Doctors pen letter pleading for Misericordia urgent care centre to stay open
Physicians concerned about access to health care for some of Winnipeg's most vulnerable patients
Doctors at Misericordia Health Centre are urging the Manitoba government to reverse its decision to close the facility's urgent care centre.
"The closure of Misericordia will be a huge loss for some of the most needy of Winnipeg's population and as a physician team we are concerned about the equitable access to health care for our vulnerable patients," reads an open letter sent to the provincial health minister and local politicians.
The government and Winnipeg Regional Health Authority announced in early April that a major overhaul of the city's health-care system would see half of Winnipeg's emergency departments shut down with some converted to 24/7 urgent care centres.
Meanwhile, the existing 24-hour centre at Misericordia will be closed and converted to a community intravenous therapy clinic.
The changes are to take place over the next few years.
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The open letter from doctors says Misercordia's urgent care centre sees about 39,000 patients annually.
"Our concern as physicians is if we're closed at Misericordia, these people have few options," said Dr. Cal Bergen, who wrote the letter on behalf of 23 physicians.
Once the changes are made to the health care system, the only urgent care centres will be located at Victoria Hospital (more than eight kilometres away) and Seven Oaks Hospital (nearly 10 kilometres away).
Many patients from the inner city don't have transportation to go beyond the Misericordia area.
"Our concern is people will either call an ambulance, which of course, that's huge implications on the system," Bergen said, adding that another option is that people just won't go to the hospital at all.
"Our concern is that they will just not seek medical attention and that would have devastating results on personal health."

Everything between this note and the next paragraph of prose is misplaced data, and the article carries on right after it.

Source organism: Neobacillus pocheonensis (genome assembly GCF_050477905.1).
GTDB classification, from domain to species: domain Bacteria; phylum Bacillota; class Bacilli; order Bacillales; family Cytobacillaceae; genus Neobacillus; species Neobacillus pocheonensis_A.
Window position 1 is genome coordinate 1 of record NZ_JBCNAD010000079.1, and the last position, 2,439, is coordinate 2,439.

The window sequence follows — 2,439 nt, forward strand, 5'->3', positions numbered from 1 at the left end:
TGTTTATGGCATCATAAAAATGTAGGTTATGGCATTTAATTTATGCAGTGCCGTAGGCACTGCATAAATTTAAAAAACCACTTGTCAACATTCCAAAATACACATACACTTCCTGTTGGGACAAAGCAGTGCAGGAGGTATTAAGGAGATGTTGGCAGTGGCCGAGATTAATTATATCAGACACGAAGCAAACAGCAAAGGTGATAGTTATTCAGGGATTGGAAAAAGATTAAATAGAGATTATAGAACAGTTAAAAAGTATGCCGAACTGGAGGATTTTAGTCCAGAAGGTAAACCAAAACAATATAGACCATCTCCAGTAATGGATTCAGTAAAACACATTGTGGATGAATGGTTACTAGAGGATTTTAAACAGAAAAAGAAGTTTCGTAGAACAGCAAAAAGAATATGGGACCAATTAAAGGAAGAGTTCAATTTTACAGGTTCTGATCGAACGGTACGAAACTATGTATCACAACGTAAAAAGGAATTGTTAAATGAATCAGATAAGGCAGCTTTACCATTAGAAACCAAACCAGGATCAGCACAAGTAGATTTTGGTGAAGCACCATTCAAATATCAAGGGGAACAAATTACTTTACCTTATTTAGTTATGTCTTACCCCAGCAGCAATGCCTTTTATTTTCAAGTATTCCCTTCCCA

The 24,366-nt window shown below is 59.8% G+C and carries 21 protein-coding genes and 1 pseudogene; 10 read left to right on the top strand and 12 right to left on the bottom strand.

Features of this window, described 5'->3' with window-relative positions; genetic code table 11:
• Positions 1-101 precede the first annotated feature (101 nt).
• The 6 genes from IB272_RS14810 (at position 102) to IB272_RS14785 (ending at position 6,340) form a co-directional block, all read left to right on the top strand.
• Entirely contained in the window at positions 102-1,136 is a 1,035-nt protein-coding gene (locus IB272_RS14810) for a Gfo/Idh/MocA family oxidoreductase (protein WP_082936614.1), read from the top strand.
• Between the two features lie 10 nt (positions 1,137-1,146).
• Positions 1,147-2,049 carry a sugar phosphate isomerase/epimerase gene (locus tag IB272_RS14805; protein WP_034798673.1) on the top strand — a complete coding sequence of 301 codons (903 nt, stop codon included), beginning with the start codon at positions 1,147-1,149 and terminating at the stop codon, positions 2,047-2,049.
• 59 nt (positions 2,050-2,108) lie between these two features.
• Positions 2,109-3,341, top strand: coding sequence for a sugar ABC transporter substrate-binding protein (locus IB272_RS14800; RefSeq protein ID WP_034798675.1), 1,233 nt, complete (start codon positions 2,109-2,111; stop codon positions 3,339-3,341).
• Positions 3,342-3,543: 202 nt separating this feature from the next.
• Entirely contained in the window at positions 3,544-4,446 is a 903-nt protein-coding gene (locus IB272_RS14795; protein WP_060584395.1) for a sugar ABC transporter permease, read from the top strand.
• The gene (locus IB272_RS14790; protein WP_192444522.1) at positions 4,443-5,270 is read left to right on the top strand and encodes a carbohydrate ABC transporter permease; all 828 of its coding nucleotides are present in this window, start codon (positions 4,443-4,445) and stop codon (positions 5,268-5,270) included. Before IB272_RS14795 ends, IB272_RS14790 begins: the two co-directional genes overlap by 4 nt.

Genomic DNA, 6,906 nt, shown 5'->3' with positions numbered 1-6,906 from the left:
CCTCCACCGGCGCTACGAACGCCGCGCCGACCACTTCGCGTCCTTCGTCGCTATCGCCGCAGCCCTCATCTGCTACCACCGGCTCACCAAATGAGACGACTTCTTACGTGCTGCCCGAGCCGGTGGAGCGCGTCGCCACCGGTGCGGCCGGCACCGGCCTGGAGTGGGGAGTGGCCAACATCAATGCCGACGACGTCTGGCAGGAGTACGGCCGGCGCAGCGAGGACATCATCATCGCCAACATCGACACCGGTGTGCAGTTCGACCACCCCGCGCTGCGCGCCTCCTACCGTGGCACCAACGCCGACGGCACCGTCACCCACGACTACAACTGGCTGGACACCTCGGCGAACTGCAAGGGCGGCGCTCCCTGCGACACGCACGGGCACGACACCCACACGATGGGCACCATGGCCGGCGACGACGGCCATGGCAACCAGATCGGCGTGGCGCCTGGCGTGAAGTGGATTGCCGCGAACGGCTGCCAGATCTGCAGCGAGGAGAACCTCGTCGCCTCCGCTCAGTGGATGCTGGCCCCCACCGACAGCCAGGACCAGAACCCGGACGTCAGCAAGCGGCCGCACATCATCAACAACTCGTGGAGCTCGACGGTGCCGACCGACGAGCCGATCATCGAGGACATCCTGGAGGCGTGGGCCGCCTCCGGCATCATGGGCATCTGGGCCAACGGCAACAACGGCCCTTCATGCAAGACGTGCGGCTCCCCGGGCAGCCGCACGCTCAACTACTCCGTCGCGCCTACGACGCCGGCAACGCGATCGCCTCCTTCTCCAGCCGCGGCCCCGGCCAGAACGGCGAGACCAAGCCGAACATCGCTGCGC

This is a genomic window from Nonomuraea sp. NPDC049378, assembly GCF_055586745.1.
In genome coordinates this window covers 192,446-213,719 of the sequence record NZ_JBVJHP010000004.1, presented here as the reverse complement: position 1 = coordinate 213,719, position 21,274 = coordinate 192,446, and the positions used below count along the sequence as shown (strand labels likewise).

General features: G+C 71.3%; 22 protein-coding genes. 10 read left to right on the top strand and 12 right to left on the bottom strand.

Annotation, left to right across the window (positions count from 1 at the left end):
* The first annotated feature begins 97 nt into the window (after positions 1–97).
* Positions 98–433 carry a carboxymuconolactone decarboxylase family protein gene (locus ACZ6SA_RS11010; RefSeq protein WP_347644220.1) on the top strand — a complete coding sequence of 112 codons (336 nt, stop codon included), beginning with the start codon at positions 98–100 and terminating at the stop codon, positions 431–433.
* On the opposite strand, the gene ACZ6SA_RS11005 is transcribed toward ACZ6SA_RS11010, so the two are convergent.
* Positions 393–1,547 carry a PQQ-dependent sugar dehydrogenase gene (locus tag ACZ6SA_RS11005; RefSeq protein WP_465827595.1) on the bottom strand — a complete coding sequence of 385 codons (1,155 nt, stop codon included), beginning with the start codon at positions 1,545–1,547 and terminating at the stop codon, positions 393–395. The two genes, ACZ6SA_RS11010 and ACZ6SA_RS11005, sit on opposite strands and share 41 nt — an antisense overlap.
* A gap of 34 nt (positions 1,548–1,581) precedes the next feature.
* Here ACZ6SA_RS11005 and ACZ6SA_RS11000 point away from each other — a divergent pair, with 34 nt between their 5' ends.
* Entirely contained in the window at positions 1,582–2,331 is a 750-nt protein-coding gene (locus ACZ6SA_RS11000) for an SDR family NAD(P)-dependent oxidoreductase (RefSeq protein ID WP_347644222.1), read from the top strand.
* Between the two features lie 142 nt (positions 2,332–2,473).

In our opinion, there is certainly no patient care justification for this closure.- Cal Bergen
He doesn't totally disagree with the health-system revamp. In fact, he agrees there is a good case for closing some emergency rooms, with precedents set in other regions of the country.
"The centralization of emergency room care makes a load of sense," he said.
"But what we fail to understand is the decision to close an urgent care centre when that is the model that is being moved to."
Misericordia consistently receives the highest patient satisfaction ratings in the city while operating under budget, Bergen noted, adding the other urgent care centres that are set to open will be modelled on Misericordia.
"And yet Misericordia is being closed. At this point, we're having a difficult time understanding what the rationale might be," he said.
In many ways, Misericordia functions as an emergency centre for the city but at half the cost of a full emergency centre, the open letter states.
"Given the above facts it is difficult to understand the rationale for the decision to close Misericordia urgent care. In our opinion, there is certainly no patient care justification for this closure."
Bergen said he hopes to hear back from Health Minister Kelvin Goertzen.
Goertzen was unavailable for an interview Tuesday but defended the government's plan to close ERs during question period saying that Manitoba has some of the longest wait times in Canada and noted that other major Canadian cities, some larger than Winnipeg, have fewer ERs.
The health minister responded directly to the letter from the doctors, telling the legislature the WRHA does have a plan to help people in the centre of the city get non-emergency medical attention.